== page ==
WildEarth has some exciting news to share. From Tuesday 19th May we will be traversing on Simbambili Reserve which is part of the Sabi Sand Game Reserve and in fact borders Djuma to the West. Not only is this fantastic reserve Djuma’s neighbour but also our very own Tristan Dicks used to work there as the General Manager and as a guide so knows the area really well.

Legend has it that generations ago, an adventurer from Bremen, Germany was attacked by two lions whilst walking on his first night in an African reserve. Miraculously, he survived the attack and many years later at the point where the attack happened a lodge was built. “Simbambili” is made from two Swahili words: “Simba” which means lions and “Mbili” which means “Two” – the two lions.

The commercial lodge was first constructed and opened to guests in November of 1997. In December of 2000, Simbambili became part of a larger portfolio of lodges known as Thornybush, a collection of 12 lodges – 11 of which sit in the Thornybush Nature Reserve, and Simbambili which sits in the Sabi Sand Game Reserve.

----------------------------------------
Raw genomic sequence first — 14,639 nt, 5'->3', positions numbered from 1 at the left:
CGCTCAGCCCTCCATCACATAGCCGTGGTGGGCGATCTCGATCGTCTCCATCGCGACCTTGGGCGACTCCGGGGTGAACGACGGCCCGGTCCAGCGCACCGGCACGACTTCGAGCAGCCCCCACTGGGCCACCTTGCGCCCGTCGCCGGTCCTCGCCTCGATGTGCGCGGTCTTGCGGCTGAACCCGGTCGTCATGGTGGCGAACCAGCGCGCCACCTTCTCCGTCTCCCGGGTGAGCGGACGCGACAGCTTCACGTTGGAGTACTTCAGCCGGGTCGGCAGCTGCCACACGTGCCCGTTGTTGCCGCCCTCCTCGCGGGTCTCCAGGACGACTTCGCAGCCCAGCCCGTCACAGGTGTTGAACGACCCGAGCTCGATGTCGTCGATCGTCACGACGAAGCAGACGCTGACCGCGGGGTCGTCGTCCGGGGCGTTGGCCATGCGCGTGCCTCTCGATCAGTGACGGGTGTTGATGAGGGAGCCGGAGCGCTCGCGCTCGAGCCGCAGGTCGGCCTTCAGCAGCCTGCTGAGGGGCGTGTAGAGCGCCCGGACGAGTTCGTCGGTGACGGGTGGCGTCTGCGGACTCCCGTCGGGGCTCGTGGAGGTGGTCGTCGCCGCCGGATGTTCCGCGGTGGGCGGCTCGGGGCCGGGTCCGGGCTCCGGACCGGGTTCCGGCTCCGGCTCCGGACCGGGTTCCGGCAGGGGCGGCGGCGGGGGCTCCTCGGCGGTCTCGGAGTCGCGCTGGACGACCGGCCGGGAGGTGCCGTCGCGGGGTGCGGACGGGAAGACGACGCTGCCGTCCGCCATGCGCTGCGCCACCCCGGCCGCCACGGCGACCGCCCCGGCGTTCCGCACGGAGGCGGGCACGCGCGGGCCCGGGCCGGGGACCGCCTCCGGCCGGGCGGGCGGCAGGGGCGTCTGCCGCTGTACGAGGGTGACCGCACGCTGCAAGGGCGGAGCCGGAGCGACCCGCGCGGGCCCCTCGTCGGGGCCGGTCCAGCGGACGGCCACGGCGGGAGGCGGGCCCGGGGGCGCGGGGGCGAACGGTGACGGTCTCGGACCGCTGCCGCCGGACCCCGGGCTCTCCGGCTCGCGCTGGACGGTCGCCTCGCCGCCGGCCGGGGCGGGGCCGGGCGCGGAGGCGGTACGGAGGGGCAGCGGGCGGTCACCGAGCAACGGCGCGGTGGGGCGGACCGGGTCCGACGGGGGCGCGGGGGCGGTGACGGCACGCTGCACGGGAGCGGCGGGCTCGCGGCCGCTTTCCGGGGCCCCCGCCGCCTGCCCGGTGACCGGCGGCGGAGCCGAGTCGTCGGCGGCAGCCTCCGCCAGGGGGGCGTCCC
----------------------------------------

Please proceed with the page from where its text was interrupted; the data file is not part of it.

The lodge was closed for a year for a complete renovation of facilities before reopening in December of 2001. Situated on the banks of the Manyeleti River, overlooking the magnificent Manyeleti floodplain, Simbambili epitomizes luxury, exclusivity and a unique, personalized African bush experience.

Like Djuma, Simbambili is renowned for its plethora of leopards, all of whom have names and family trees. 

Tiyani was born at Simbambili lodge almost 5 years ago. She has since had her first cub Ndzutini which was also born near the lodge. Ndzutini means “shade” in the local dialect since she would often go under the vehicles during game drives. She is now too big to fit is still a regular visitor to the area.

Xidulu (who we often see on Djuma) has moved in from the South and has taken over the Eastern side of the property as her territory. She had 2 cubs but sadly lost one of them to a female leopard called  Moyo who spends most of her time in Londolozi. Her surviving cub is called Cara. Both are extremely relaxed. 

The dominant male is, of course, a leopard we see regularly and that is Hukumuri

This is an exciting addition for our WildEarth guides as they will have a much larger area to traverse during the LIVE shows. WE will not be adding another vehicle so currently, it will Tristan and David who get to explore this new area.


Hukumuri photo credit: Mike Cowden